When Edgewater Elementary School was built, Dwight Eisenhower had just been inaugurated as president of the United States. In fact, lots of things have happened in the 58 years since the school was built.
During this time, Edgewater Elementary has gotten a few tweaks, first in 1964, then in 1985. But a facelift 26 years ago doesn't nearly move the school to the heights of the technology as other schools in the area are using.
The PTA at the school is asking parents to attend a 6:30 p.m. meeting tonight (Nov. 10) to address concerns regarding building conditions.
But how does one go about getting the folks who control the construction list to pay attention?
The PTA decided that making noise will be the best bet.They are asking parents to come with questions, ideas and energy.
"We want to discuss what we have accomplished thus far and where we are headed," PTA president Jenny Corkill.
Advocacy efforts so far
In October, Corkill went to one of the Board of Education's regularly scheduled meetings. During the time reserved for public testimony, she took her talking points and made the best of the two minutes she was allocated.
Her presentation made a difference. A couple of weeks after her testimony, Board Member Amalie Brandenburg, Anne Arundel County Public Schools Assistant Superintendent Alex Szachnowicz and the head of maintenance for AACPS along with County Councilman Jerry Walker (R-7th District), came to the school for a tour.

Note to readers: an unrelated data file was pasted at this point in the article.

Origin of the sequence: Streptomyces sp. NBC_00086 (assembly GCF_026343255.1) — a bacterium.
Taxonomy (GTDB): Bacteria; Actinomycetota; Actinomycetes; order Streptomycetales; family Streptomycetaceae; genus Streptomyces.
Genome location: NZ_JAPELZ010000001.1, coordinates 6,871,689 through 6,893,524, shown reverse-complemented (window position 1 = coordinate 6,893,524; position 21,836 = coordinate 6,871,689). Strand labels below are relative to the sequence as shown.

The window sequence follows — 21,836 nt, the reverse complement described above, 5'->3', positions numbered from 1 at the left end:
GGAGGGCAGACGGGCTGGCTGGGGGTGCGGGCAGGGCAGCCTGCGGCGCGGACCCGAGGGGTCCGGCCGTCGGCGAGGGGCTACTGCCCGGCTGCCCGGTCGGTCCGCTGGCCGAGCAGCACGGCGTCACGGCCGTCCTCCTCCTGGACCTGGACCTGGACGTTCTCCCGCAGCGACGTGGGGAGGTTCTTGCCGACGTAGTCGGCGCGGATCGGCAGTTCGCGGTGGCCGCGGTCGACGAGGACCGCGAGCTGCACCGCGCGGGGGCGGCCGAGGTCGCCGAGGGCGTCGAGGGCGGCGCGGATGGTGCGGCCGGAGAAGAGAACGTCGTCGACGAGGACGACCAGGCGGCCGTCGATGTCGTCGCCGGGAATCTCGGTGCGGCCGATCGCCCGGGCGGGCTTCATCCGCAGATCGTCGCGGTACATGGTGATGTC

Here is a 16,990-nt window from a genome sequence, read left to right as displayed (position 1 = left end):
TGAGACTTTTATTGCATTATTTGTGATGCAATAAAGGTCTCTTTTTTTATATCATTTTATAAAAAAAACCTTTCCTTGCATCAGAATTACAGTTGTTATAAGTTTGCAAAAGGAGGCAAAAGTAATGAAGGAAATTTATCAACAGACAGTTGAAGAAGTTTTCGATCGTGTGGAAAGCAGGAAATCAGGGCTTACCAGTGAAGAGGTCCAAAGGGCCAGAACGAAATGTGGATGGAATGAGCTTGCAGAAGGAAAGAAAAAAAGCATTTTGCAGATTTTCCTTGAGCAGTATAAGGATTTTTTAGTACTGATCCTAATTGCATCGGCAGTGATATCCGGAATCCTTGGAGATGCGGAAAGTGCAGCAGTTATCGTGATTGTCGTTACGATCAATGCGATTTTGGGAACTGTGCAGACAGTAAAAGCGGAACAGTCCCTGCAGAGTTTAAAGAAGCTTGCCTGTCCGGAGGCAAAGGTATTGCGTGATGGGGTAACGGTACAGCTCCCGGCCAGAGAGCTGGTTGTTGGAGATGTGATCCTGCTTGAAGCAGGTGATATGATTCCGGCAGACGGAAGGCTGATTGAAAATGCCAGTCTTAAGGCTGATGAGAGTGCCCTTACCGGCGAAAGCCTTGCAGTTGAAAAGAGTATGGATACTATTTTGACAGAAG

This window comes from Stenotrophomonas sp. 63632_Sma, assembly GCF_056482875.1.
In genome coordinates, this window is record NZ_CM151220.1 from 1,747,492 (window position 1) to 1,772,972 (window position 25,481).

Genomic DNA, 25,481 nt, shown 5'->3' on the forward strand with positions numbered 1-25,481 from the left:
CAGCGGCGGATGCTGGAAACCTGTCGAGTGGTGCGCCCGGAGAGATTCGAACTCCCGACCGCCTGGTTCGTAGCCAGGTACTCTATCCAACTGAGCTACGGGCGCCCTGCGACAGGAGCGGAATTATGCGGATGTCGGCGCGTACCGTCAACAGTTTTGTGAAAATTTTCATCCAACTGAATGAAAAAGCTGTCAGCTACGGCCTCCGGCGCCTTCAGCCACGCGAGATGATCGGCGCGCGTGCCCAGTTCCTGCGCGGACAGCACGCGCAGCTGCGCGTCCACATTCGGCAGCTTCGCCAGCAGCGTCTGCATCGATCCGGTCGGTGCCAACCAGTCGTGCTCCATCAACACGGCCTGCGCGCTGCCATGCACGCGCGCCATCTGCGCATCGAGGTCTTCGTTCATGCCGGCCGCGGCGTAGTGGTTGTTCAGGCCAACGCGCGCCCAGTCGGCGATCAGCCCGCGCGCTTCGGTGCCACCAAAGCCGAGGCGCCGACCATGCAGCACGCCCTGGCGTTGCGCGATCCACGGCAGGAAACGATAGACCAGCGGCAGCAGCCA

"We met for 90 minutes, voicing our concerns regarding the health and safety issues and the overall poor condition of the building and how these impact our children on a daily basis," Corkill said.
During the tour, Corkill said that the decisionmakers were really listening. "I feel as if our concerns were heard," she said.
Corkill said that there is a persistent musty smell in some of the classrooms, with ceiling tiles that are water-stained and buckling. Around windows and walls, there is peeling paint.
Aside from these visible problems, many parents believe that building itself is a cause for health problems in certain classrooms. Corkill said that since the beginning of school, three parents have removed their children from the school because of health concerns.
"In addition, a study conducted by an outside consulting firm, hired by the Anne Arundel County Board of Education, has given Edgewater Elementary the second worst score for condition of all schools in the county," Corkill said.
We are at 117 percent capacity and growing. However the school is not scheduled to begin any phase of renovation until at least 2016.
One of the board members told them that the effort to get on the "CIP" (construction improvement plan) would be a marathon, not a sprint.
Corkill said that the quality of education and learning spirit is amazing at Edgewater Elementary, but the climate in which children are expected to learn does not come close to meeting those same standards.
"Our children cannot afford to wait until 2016 for talks of renovation to begin," she said. "Our children and community deserve better."